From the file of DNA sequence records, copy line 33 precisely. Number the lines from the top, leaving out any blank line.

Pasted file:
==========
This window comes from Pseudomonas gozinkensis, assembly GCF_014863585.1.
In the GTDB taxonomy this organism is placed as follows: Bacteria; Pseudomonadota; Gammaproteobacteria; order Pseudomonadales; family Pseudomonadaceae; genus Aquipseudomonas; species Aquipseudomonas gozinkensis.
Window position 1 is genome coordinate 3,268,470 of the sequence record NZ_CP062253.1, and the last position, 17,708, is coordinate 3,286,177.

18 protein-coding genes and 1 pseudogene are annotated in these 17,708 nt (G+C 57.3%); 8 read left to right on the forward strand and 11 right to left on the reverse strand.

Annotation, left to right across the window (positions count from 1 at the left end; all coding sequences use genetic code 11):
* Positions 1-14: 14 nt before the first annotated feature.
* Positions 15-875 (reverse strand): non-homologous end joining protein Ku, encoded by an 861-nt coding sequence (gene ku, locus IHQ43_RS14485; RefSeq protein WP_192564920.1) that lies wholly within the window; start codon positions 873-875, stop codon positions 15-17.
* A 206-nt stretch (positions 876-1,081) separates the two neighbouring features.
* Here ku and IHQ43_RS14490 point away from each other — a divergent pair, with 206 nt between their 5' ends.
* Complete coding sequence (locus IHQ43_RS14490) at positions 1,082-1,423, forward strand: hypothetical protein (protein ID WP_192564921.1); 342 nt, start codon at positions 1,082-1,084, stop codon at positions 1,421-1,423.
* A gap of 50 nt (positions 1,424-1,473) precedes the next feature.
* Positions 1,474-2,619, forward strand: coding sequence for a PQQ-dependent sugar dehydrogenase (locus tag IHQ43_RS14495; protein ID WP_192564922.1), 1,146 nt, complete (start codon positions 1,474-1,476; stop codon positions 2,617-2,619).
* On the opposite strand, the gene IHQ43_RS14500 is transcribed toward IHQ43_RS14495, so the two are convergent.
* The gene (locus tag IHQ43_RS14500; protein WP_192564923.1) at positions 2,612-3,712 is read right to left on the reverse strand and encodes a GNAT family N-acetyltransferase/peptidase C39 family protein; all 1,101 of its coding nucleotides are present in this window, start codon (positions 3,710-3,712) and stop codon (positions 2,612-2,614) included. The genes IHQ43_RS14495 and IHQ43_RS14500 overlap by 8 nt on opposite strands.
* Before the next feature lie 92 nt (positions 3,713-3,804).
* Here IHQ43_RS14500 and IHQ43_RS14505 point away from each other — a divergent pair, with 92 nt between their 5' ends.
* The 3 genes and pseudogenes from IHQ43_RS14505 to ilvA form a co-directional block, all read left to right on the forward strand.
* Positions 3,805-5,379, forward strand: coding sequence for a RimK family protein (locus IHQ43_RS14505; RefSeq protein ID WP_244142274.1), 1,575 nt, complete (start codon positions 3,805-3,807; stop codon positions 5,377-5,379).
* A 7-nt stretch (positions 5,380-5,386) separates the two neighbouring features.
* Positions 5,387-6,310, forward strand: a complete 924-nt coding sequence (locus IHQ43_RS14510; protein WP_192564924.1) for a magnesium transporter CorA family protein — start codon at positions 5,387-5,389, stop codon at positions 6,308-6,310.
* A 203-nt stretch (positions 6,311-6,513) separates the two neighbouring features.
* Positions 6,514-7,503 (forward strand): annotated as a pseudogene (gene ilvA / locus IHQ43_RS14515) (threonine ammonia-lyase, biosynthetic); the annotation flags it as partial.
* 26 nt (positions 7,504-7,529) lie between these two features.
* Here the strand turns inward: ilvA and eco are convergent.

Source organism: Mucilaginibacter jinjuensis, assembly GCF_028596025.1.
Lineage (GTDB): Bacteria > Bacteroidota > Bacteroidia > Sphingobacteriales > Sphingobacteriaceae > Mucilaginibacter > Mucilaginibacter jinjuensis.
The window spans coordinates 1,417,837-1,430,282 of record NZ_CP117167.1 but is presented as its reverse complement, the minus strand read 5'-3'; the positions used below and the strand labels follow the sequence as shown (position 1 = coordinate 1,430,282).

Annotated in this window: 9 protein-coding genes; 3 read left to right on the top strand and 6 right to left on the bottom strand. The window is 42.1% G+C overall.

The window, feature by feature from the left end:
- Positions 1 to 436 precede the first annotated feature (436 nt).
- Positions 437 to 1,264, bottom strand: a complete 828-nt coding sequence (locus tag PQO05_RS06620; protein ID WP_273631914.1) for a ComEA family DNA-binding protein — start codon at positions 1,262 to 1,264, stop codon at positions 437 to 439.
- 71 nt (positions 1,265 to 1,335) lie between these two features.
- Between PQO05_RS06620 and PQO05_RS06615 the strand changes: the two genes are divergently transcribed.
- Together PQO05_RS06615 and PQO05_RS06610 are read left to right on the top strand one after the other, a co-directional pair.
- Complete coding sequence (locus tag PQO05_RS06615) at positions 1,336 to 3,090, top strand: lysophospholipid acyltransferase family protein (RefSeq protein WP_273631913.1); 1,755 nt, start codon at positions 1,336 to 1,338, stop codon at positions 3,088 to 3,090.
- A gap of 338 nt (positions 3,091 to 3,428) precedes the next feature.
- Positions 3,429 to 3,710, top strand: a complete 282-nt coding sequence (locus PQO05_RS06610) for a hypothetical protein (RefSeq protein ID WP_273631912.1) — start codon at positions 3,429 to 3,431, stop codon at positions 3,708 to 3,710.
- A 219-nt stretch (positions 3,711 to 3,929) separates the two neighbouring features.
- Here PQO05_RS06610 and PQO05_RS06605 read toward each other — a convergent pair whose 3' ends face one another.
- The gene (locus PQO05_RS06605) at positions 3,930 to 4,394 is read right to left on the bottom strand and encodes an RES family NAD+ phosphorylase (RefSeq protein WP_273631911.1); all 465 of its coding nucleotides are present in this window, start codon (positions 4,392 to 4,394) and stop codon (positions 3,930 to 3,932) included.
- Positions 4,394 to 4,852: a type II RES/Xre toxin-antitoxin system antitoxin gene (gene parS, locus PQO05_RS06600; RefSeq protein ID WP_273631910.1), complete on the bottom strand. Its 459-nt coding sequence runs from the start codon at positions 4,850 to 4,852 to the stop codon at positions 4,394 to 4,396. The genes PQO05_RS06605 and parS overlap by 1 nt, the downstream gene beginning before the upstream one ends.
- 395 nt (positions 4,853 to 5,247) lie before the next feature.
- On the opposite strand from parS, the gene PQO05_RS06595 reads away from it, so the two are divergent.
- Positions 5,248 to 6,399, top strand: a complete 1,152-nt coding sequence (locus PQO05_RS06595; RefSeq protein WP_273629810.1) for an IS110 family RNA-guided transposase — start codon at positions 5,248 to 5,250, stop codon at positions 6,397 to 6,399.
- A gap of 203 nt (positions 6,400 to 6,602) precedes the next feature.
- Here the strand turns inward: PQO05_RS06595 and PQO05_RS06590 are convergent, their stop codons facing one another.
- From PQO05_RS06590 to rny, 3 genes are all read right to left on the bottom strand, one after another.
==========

- Between PQO05_RS06620 and PQO05_RS06615 the strand changes: the two genes are divergently transcribed.